Not sure that this was in case on your first turbos/refurbing ??

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And even how simple the airducting is concepted. If you want to undo the big side-panels on the engine bay , keep in mind that on older cars the 3 srews on the basis on each side of the body part are heavily corroded for sure. what means you need to cut the heads of and drill the rest out -or the nut inserts in thelaminated body simply turn over for nothing.. .

Yeah, I've been looking at those bolts. They're caked in oil/grease so might not be badly corroded. That said, one is missing from the RHS so it's possible it's already had to be drilled during a previous repair.

sidenote: If you *gogle* Garett and/or Honeywell turbo refurbish you will find an document illustrating an story with unequaly and not specified materials on some charges of re-production/refurbished turbo internals. There was something with 'non-approved' companies on turbo refurbing & parts sources.. .

Not sure that this was in case on your first turbos/refurbing ??

That was my concern first time round. However, the company that refurbed them were pretty reputable. But as I said, to be on the side I replaced them with new old stock turbos from Lotus - shiny, unused, even had the original part number labels, and the same thing is happening to them in the space of 24 months/8k miles.

Edited by neal

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I recently sold an oil catch tank to a V8 owner last month. I queried why they were installing on a V8? They were going to install I think opposite side to header tank. The oil catch tank looks pretty enough to leave on view. As for ducting, I recently broke a V8 but didn't sell the ducting. I threw some of it away but the rest I gave to Pete at PNM. He definately has the side walls. You could try him to see if he has the ducting? From what I recall, it was same diameter all the way from turbo to first connector. Not sure if it changes diameter after then but it certainly doesn't taper part way through.

IMG_2037.jpg

Regards,

David Walters

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Hi Neal,

Replacing the OE air hose is not so difficult as it runs down adjacent to the fuel tanks. You will probably need to undo the side walls to ease access - but you shouldn´t need to remove them completely. There is a small change in diameter when transitioning from the reinforced air hose to the flexible plastic duct that in turn connects to the rubber intake elbow on the turbo.

Cheers,

Mike S

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David, this shiny boy-toy looks as if it belongt to a pub or kitchen :)

Neal, as Mike mentioned some time ago in an other topic (see his documentation of the s350 builds..) -there is an point on the sidewall opening were the aircleaner element is fitted. Some sidewalls (or as we could think *all*) have loose segments on that hole. What do you think, can broken pieces of this reinforced GRP together with oil pass along all the way up to the turbos ..??? It is the only 'hard' element I can imagine in the whole induction system (apart from the aircleaner-element foritself..)

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That oil catch tank looks nice but remarkably similar to the one I fitted to my car (carb turbo) which then blew out the oil dipstick and showered my engine in oil. There is quite a lot of pressure coming out of the breather (mostly water vapour) so any catch tank must have a pressure valve with filter. I simply scrapped it and dangled the tubing under my tray. No trouble since - if you buy one don't go anywhere near ebay.

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Was looking at the this again today and the airboxes are pretty concerning:

All those cracks can't be from a poorly finished casting? From the outside they look fine but knowing where to look I did find a crack all the way through on the RHS when flexing the casting. Because of the large vacuum the airbox would be flexed inwards so stress cracks would appear on the inside.

Also if you look at the the duct ends, there are scratches which indicate something hard is travelling along the airbox and bouncing off the bend before pulled through into the ducts to the turbos:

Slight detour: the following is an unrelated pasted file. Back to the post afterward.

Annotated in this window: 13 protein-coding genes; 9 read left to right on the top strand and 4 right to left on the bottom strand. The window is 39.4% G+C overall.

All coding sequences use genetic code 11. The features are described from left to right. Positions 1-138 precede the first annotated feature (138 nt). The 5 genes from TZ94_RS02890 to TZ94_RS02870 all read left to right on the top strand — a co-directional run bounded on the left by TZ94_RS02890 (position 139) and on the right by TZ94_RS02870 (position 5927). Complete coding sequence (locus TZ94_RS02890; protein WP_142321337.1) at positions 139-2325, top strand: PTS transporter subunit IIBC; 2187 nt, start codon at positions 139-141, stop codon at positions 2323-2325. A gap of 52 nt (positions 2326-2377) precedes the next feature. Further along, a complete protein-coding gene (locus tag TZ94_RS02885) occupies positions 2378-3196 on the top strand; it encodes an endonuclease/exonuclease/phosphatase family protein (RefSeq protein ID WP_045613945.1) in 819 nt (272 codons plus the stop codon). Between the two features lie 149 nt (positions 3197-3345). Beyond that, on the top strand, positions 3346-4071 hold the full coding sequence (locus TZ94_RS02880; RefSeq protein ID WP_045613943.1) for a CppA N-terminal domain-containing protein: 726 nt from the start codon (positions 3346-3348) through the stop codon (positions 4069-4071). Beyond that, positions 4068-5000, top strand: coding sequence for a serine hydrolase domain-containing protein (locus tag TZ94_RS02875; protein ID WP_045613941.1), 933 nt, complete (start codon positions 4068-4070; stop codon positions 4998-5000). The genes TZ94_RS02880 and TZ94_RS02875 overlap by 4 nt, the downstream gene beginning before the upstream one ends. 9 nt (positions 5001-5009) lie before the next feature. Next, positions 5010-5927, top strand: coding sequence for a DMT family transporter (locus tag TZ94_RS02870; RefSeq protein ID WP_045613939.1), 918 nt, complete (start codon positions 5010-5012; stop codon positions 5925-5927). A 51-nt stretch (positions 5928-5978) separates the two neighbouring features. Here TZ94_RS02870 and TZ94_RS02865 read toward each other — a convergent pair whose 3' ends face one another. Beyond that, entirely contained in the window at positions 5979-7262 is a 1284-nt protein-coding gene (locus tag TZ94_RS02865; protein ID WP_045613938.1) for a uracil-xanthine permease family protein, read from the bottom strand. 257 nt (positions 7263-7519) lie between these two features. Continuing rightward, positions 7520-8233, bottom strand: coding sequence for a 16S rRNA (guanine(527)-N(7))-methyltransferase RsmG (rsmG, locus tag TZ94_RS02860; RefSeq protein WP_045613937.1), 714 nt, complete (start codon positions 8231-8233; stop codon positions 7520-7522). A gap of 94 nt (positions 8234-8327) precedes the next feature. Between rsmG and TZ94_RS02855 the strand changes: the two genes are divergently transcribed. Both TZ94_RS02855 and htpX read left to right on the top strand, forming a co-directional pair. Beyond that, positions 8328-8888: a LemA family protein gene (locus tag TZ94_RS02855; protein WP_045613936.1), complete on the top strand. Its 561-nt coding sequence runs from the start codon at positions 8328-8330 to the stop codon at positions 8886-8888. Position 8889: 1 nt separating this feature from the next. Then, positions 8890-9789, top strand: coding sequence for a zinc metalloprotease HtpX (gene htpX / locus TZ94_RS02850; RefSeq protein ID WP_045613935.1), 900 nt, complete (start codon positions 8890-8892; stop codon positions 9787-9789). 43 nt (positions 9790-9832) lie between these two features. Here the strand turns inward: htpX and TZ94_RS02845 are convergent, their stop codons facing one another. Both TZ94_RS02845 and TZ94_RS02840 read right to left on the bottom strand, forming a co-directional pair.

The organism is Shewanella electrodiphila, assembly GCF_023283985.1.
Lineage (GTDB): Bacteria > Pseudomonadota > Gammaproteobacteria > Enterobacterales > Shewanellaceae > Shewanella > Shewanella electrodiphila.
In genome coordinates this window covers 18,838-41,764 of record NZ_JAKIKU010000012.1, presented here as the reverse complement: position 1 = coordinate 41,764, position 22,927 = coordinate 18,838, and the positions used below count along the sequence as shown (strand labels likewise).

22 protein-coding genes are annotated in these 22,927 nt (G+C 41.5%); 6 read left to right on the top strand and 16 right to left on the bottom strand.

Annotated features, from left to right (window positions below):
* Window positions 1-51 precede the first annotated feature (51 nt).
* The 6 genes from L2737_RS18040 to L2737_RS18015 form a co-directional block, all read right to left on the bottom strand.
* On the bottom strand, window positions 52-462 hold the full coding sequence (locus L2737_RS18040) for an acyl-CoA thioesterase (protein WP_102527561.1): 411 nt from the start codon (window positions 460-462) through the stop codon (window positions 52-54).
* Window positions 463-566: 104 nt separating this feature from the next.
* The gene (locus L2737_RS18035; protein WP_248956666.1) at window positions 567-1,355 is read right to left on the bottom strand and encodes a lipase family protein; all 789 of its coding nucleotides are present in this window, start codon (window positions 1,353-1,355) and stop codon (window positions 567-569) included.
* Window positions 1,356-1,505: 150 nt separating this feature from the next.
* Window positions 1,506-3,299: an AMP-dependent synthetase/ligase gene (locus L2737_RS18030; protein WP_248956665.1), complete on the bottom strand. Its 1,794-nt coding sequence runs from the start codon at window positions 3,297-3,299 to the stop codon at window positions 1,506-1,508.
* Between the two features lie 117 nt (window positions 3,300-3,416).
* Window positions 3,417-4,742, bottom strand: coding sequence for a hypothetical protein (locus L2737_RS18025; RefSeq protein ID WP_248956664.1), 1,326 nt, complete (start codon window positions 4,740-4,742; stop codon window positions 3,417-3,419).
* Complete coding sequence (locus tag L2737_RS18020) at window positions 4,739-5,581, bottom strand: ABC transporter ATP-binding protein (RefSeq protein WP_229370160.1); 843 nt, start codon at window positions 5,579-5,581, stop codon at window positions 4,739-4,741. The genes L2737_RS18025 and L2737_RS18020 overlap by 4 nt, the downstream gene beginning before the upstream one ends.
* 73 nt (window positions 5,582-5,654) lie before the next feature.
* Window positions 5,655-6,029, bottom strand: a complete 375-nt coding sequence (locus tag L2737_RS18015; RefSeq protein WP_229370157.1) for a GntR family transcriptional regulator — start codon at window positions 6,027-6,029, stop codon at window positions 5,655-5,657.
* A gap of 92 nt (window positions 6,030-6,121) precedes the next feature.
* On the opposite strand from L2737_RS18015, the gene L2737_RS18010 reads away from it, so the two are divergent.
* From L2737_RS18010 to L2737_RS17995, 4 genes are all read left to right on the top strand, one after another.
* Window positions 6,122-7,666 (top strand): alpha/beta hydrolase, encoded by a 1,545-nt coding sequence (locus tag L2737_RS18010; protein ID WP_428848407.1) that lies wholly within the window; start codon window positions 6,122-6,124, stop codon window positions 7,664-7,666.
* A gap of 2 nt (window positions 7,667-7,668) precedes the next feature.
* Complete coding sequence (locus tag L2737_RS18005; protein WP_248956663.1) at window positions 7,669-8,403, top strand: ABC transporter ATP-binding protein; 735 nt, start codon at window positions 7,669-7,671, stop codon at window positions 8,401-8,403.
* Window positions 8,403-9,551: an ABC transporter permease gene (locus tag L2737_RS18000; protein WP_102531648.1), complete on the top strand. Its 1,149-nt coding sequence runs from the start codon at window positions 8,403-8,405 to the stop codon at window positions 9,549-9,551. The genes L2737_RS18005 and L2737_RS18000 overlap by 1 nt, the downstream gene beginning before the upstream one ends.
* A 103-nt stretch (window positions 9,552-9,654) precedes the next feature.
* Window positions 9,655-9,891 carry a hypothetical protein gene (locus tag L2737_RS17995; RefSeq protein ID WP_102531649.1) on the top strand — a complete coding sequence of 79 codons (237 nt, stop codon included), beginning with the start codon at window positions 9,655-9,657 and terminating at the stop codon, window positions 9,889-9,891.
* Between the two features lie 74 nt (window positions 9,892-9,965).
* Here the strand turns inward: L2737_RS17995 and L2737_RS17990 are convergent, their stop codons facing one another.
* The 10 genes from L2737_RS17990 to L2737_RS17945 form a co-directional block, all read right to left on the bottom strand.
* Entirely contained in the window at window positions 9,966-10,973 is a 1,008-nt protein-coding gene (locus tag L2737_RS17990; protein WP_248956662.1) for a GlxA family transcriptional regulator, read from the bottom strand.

Does anyone have or recently fitted an airbox and know what they should look like on the inside?

On the breather front there is a fair bit of oil throughout and it feels a bit gritty when you rub it between your finger and thumb so I think a catch tank will be in order too.

Edited by neal

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first view is -it looks a little like 'delamination' as for the track-use and hot oil fumes passing along all the time. But not as much as expected. The handlayed lamination is not precise, so what looks like several cracks could also be just steps an inconsistences in the lamination/gray-gelcoat layer ?!

What wounders me is -wow...that much oil?!

I know you said that car is tracked from time to time, bud have you ever cleand (wiped out) the airboxes before ? I do it regularly, maybe that's why there wasn't that much even prior to my engine work. And of course, my engine still runs with the old valve-stem seals... .

Inspect the hole in the sidewall, where the turbo duct is connected -anything broken off ? (see the picture on mikes S350 Nb.32 'rebuild')

sidenote: have you undone the sealings for the pictures ? Or was it fitted without (as the oil is insde and out..)

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first view is -it looks a little like 'delamination' as for the track-use and hot oil fumes passing along all the time. But not as much as expected. The handlayed lamination is not precise, so what looks like several cracks could also be just steps an inconsistences in the lamination/gray-gelcoat layer ?!

Well that's the question. But as I side, on the RHS one of the cracks is completely through the box. However, that's a good point that the hot breather which gets a lot of use on the track could be weakening the airbox, making it more prone to delaminating/cracking.

What wounders me is -wow...that much oil?!

I know you said that car is tracked from time to time, bud have you ever cleand (wiped out) the airboxes before ? I do it regularly, maybe that's why there wasn't that much even prior to my engine work. And of course, my engine still runs with the old valve-stem seals... .

Inspect the hole in the sidewall, where the turbo duct is connected -anything broken off ? (see the picture on mikes S350 Nb.32 'rebuild')

sidenote: have you undone the sealings for the pictures ? Or was it fitted without (as the oil is insde and out..)

I track the car every other month. Last time the boxes would have been cleaned is two years ago, when the filters were replaced. The sidewall is fine - the duct connections are completely intact. And yes, the seals were present, just removed for the photos :)

Edited by neal